Excerpt from this article:
Joy Buolamwini of the Massachusetts Institute of Technology will present work which suggests it is true.
Ms Buolamwini and her colleague Timnit Gebru looked at three sex-recognition systems, those of IBM, Microsoft and Face++. They tested these on a set of 1,270 photographs of parliamentarians from around the world and found that all three classified lighter faces more accurately than darker ones. All also classified males more accurately than females. IBM’s algorithm, for example, got light male faces wrong just 0.3% of the time. That compared with 34.7% of the time for dark female faces. The other two systems had similar gulfs in their performances. Probably, this bias arises from the sets of data the firms concerned used to train their software. Ms Buolamwini and Ms Gebru could not, however, test this because those data sets are closely guarded.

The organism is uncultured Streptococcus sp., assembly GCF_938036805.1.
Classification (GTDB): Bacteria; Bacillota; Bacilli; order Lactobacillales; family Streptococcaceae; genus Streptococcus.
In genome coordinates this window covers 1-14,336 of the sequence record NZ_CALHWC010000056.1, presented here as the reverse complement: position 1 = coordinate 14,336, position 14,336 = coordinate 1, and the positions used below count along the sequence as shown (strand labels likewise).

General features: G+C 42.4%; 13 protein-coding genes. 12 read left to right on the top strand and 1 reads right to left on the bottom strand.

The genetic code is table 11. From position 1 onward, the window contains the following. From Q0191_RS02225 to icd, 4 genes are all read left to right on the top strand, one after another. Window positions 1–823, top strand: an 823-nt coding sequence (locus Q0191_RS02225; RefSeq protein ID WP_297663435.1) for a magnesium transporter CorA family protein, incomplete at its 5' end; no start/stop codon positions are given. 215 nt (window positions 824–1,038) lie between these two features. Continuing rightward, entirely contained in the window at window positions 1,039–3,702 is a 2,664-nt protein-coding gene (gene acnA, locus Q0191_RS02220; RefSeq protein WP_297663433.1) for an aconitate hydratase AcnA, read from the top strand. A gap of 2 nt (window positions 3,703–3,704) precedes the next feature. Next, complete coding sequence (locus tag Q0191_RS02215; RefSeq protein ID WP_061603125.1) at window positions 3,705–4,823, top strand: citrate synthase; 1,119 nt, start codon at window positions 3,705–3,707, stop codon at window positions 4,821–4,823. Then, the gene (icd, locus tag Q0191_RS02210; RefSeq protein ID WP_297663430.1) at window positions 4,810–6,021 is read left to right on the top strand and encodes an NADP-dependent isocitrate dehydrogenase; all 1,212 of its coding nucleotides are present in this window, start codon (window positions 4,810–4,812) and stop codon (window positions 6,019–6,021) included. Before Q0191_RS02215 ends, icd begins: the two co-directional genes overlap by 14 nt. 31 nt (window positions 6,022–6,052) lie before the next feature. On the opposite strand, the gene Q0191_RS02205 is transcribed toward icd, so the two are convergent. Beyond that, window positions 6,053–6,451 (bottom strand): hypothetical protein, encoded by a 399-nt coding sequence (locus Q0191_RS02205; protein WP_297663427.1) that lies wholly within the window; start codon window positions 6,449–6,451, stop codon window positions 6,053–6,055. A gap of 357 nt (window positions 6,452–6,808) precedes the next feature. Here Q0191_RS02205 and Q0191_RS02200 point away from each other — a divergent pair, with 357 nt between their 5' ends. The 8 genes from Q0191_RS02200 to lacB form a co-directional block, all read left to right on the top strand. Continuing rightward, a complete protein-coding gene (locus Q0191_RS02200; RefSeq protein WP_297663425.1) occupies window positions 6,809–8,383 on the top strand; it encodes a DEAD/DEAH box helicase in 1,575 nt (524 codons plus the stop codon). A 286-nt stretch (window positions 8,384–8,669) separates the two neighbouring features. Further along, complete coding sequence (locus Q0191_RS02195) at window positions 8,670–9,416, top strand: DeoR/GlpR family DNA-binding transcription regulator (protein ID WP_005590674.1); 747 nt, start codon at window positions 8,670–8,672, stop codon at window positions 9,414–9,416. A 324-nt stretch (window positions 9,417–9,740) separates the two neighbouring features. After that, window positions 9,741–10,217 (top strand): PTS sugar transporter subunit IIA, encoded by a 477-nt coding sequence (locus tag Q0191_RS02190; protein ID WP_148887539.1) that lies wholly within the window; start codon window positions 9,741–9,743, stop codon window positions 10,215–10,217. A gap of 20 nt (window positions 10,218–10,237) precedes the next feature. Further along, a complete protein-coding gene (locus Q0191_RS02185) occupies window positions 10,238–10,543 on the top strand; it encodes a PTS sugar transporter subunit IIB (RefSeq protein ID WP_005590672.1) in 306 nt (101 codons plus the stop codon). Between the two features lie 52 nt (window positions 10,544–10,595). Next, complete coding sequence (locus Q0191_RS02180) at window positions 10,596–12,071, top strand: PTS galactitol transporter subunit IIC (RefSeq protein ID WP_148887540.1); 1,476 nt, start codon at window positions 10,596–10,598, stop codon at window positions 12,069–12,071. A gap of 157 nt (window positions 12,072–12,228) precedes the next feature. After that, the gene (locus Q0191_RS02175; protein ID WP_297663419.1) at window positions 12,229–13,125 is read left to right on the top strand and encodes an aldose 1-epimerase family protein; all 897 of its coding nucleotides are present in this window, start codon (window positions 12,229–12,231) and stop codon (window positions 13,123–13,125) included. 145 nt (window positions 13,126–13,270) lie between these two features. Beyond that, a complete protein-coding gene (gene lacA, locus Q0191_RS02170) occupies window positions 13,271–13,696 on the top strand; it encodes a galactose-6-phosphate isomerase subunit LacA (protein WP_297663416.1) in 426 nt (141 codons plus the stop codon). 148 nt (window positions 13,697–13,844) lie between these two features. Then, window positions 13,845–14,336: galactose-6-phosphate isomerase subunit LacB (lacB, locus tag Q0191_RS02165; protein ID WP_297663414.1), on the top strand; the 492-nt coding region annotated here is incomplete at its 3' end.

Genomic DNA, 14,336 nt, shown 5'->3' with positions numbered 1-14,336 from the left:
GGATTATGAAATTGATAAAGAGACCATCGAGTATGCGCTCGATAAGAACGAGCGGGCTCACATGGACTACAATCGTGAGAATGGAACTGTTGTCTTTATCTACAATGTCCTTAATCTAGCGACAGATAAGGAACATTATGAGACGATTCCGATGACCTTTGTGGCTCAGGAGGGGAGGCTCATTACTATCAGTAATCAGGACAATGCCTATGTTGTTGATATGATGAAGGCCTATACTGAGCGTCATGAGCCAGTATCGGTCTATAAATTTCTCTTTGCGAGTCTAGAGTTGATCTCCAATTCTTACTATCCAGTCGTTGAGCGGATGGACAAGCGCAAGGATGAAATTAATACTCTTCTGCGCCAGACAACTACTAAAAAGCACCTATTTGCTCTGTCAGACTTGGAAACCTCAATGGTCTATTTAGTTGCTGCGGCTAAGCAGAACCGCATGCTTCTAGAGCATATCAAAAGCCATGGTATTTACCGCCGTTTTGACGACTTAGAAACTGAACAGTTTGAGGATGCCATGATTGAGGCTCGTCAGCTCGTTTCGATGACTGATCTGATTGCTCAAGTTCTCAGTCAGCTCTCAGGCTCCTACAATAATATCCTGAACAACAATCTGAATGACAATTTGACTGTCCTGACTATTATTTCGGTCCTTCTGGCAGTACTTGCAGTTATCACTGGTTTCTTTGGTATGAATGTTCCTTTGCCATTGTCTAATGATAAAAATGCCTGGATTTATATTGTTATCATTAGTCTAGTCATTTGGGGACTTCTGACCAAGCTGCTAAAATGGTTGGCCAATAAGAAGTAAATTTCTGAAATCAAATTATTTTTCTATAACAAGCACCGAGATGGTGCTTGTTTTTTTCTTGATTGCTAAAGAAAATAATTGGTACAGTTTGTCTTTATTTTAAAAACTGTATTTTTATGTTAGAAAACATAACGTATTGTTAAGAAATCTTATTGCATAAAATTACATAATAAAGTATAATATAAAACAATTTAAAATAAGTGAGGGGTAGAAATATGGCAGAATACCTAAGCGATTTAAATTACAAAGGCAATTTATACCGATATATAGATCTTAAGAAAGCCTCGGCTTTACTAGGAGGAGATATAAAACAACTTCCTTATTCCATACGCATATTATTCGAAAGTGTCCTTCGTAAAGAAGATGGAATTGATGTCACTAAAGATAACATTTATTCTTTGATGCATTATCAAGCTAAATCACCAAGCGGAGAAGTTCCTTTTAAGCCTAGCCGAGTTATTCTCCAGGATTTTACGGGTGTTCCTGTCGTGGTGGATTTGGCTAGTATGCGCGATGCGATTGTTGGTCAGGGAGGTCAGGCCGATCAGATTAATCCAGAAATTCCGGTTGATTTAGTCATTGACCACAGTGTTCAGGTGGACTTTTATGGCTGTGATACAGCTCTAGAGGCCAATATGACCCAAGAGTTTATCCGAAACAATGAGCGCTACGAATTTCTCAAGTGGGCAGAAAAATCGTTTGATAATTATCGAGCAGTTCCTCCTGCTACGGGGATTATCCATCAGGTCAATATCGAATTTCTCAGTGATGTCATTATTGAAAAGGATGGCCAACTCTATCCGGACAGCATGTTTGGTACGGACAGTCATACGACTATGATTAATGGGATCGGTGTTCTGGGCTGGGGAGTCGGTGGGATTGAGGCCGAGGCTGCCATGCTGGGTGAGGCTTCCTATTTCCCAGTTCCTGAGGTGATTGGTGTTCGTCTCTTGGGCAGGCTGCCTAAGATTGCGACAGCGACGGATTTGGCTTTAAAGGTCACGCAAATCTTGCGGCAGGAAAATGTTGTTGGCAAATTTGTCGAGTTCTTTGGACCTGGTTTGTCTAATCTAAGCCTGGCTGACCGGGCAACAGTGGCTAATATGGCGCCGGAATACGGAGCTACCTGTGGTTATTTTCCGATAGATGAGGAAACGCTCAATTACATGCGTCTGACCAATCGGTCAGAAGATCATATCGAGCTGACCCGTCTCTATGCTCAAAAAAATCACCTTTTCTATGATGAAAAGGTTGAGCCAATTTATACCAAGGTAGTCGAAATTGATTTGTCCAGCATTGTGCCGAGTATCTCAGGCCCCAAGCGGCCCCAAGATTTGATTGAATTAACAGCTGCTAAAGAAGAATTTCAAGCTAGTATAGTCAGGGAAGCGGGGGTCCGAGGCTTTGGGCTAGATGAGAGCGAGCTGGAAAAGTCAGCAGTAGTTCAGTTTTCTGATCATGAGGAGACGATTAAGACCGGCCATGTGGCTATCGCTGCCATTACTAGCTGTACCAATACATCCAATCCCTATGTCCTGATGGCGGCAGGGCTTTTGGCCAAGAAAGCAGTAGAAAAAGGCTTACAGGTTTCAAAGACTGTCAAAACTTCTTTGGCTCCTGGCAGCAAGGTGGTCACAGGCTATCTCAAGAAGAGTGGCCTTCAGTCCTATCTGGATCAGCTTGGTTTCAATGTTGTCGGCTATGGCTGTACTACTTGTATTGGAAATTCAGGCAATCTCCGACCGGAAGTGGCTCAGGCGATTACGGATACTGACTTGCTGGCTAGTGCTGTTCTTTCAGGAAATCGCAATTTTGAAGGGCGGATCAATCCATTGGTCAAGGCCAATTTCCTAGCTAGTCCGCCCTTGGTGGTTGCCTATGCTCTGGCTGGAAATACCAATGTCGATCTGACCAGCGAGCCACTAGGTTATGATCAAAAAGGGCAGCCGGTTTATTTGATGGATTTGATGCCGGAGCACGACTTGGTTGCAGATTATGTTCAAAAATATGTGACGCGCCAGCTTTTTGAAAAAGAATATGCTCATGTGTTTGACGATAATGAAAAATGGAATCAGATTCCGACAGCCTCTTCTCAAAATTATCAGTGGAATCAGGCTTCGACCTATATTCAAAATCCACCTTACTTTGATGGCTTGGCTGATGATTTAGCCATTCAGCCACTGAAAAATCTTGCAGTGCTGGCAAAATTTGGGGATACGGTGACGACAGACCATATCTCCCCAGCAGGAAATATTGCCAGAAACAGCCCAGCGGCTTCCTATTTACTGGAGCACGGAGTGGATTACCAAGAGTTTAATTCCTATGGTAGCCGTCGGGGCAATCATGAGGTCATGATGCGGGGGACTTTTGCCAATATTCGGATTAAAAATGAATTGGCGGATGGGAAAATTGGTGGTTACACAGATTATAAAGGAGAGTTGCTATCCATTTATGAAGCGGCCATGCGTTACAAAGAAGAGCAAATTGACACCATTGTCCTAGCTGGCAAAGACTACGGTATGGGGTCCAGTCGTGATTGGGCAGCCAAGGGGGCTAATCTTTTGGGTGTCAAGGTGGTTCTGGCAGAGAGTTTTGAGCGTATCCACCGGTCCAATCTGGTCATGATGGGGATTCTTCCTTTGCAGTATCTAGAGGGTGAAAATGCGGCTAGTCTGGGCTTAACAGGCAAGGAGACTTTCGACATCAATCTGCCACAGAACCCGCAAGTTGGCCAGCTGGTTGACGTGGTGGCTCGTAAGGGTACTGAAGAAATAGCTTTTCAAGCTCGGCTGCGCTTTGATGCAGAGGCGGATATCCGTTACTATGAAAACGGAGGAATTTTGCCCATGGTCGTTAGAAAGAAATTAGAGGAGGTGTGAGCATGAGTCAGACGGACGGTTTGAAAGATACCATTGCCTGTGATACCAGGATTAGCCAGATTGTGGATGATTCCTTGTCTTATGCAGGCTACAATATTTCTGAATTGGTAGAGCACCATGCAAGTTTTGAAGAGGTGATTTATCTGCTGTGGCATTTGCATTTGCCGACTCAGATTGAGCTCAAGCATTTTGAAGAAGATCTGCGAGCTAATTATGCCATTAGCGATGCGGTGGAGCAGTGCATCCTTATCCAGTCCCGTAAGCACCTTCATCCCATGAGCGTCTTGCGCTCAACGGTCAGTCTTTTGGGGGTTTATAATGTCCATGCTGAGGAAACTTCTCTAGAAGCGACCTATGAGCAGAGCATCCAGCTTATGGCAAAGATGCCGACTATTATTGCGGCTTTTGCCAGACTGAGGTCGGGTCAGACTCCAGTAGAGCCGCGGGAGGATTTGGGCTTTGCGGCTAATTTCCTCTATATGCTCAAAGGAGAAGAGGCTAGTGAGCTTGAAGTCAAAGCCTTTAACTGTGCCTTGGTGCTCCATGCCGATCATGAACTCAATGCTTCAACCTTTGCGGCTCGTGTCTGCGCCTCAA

IBM has responded quickly. It said it had retrained its system on a new data set for the past year, and that this had greatly improved its accuracy.